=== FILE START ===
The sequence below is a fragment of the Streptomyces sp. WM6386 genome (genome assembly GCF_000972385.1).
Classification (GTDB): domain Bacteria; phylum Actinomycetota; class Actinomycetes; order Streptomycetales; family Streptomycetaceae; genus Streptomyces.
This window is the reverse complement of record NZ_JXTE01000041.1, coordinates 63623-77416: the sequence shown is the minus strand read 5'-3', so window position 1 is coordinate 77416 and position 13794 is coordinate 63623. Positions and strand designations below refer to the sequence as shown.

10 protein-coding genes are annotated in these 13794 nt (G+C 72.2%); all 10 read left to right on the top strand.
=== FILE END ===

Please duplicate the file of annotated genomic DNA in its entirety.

The sequence below is a fragment of the Streptomyces sp. WM6386 genome (genome assembly GCF_000972385.1).
Classification (GTDB): domain Bacteria; phylum Actinomycetota; class Actinomycetes; order Streptomycetales; family Streptomycetaceae; genus Streptomyces.
This window is the reverse complement of record NZ_JXTE01000041.1, coordinates 63623-77416: the sequence shown is the minus strand read 5'-3', so window position 1 is coordinate 77416 and position 13794 is coordinate 63623. Positions and strand designations below refer to the sequence as shown.

10 protein-coding genes are annotated in these 13794 nt (G+C 72.2%); all 10 read left to right on the top strand.